Investigating principles of workroom exposure.
Feigley-CE; Khan-J; Lee-E; Ahmed-M; Tamanna-S; Semeniuc-RO; Jenkins-JJ
Working Partnerships: Applying Research to Practice, NORA Symposium 2003, June 23-24, 2003, Arlington, Virginia. Washington, DC: National Institute for Occupational Safety and Health, 2003 Jun; :114
The ability to estimate worker exposure accurately is essential for evaluating workplace hazards and protecting workers. However, exposure assessment is often the weakest element in research examining the relationship between contaminant exposure and occupational disease. Thus, improving the performance of exposure estimation methods is extremely important. Here experimental and mathematical methods were used to explore important determinants of exposure to airborne contaminants, particularly worker presence and activity. All aspects of this research address the inherent challenge presented by the variation of workroom concentration with time and location. Three-dimensional tracer gas distribution patterns have been observed in a chamber (0.21 m3) and an experimental room (19.2 m3) under isothermal and nonisothermal conditions, and in the presence and the absence of worker surrogates. Computational fluid dynamic (CFD) methods were tested against observations and used to investigate: the effects of dilution air flowrate; the impact of inlet, outlet, and source locations; and the performance of simple deterministic models. For three of four flowrate-Iocation combinations, a stationary worker near the tracer gas source was exposed to higher concentrations than the concentrations observed at that location when no worker was present. Average exposures were higher when the worker was facing the source. The tracer concentration encountered by a worker moving along a fixed path and the concentration along that path when no worker was present differed by less than 5%. These findings were similar for different air flowrates and for both isothermal and nonisothermal conditions. Measured and simulated concentration distributions for various room configurations and conditions were used to evaluate the performance of three deterministic models, near to and far from the source. Of the models evaluated, the simple box model was judged to be the best for use in occupational epidemiology because it had the lowest absolute error and the least variable error. The two-zone box model was the best for protecting workers and for compliance determination because it moderately overestimated exposures close to the source, providing an additional safety margin.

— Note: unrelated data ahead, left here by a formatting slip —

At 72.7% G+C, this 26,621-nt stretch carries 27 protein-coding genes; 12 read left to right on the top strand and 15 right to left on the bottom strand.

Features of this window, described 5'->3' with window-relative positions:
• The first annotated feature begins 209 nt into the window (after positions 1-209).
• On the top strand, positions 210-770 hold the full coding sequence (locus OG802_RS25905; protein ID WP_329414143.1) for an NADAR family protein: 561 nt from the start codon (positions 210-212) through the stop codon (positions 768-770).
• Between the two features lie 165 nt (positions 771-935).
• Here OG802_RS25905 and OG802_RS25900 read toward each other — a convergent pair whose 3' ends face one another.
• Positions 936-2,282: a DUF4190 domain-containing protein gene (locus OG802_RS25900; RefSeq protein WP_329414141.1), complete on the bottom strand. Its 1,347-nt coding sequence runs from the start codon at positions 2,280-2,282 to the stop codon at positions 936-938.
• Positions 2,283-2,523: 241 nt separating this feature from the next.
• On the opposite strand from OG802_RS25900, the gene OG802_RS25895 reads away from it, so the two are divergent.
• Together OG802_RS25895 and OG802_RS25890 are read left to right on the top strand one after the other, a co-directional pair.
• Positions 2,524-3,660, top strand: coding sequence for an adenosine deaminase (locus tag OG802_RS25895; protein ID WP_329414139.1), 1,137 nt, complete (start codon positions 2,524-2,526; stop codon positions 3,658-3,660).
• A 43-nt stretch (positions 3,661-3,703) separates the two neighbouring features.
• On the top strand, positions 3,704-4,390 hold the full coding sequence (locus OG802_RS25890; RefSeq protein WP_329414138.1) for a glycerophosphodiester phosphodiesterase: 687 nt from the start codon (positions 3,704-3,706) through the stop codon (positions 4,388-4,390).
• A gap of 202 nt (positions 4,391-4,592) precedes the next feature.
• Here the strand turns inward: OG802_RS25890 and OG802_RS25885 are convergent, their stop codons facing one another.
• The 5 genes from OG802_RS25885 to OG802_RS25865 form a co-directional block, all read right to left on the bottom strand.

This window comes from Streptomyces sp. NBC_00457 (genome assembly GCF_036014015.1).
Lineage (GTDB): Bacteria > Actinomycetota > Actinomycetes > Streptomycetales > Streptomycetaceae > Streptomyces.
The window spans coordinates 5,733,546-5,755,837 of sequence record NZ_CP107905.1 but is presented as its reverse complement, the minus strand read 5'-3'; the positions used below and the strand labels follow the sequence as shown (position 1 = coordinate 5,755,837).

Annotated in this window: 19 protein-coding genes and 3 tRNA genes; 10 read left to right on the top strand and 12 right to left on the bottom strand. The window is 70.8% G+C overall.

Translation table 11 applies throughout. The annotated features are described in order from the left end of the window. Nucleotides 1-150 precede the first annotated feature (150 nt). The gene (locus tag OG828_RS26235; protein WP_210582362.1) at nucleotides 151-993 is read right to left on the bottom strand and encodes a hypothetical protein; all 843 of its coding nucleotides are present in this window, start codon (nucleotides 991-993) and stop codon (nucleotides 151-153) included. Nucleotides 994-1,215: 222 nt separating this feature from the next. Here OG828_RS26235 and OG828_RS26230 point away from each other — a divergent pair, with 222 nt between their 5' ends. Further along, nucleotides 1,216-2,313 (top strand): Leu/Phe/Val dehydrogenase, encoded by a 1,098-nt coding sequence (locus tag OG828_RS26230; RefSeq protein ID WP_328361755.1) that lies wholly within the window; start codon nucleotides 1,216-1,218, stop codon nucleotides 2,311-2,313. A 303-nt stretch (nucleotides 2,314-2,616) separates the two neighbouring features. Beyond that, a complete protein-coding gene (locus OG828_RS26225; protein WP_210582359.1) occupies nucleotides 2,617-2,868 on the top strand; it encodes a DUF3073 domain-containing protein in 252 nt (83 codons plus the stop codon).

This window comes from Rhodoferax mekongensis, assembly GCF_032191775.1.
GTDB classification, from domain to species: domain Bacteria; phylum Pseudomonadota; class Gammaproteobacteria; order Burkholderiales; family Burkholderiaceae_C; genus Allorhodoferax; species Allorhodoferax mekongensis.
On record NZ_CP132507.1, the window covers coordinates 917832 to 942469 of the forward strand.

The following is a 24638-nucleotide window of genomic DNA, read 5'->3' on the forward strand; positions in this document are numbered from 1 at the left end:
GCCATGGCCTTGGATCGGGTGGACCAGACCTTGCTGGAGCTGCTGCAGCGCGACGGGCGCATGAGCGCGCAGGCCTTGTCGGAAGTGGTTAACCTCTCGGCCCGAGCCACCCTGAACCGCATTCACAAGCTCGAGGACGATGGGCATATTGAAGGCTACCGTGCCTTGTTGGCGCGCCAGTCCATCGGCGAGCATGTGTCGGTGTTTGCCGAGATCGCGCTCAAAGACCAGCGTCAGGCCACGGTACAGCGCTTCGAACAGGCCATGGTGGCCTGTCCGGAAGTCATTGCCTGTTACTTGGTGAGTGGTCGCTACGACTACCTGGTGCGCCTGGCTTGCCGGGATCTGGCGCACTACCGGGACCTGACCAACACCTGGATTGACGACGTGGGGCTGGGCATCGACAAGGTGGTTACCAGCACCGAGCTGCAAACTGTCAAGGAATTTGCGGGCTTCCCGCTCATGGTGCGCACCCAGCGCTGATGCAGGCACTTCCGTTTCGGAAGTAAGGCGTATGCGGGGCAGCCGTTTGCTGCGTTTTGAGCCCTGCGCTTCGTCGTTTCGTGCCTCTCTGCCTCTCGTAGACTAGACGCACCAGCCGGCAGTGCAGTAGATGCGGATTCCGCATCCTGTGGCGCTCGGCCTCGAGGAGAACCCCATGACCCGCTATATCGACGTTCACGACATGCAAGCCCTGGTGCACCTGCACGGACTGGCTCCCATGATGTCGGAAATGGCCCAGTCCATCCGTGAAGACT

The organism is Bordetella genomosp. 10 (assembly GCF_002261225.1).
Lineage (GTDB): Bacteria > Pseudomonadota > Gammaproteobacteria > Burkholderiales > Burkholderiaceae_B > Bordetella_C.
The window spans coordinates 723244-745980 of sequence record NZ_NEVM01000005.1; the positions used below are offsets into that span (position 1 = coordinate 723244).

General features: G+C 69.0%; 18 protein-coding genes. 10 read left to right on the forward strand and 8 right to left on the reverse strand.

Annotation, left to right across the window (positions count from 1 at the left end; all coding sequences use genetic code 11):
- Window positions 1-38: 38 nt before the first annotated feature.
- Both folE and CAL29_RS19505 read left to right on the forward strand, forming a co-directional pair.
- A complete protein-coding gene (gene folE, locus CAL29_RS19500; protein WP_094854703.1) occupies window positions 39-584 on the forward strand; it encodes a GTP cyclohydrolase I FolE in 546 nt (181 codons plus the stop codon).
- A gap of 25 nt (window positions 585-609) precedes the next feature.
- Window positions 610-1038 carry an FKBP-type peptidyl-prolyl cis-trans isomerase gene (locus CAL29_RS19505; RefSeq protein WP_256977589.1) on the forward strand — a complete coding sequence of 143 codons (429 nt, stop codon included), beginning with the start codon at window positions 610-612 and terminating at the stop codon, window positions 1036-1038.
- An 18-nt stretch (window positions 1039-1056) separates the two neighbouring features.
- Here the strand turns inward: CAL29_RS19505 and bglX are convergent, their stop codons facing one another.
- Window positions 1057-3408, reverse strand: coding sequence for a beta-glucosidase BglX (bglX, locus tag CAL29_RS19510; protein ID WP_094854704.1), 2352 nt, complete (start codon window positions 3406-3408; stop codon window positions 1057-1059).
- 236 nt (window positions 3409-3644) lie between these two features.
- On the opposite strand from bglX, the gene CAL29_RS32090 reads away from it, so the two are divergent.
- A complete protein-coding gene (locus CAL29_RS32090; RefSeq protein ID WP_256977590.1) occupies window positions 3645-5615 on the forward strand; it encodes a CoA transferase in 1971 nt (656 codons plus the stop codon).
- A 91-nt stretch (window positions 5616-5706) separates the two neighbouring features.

Workers; Work-environment; Exposure-levels; Air-contamination; Airborne-particles; Air-quality-measurement; Models; Risk-factors; Exposure-assessment; Analytical-processes
C.E. Feigley, Department of Environmental Health Sciences, Arnold School of Public Health, Rm. 311, University of South Carolina, Columbia, SC 29208
Working Partnerships: Applying Research to Practice, NORA Symposium 2003, June 23-24, 2003, Arlington, Virginia
University of South Carolina at Columbia, Columbia, South Carolina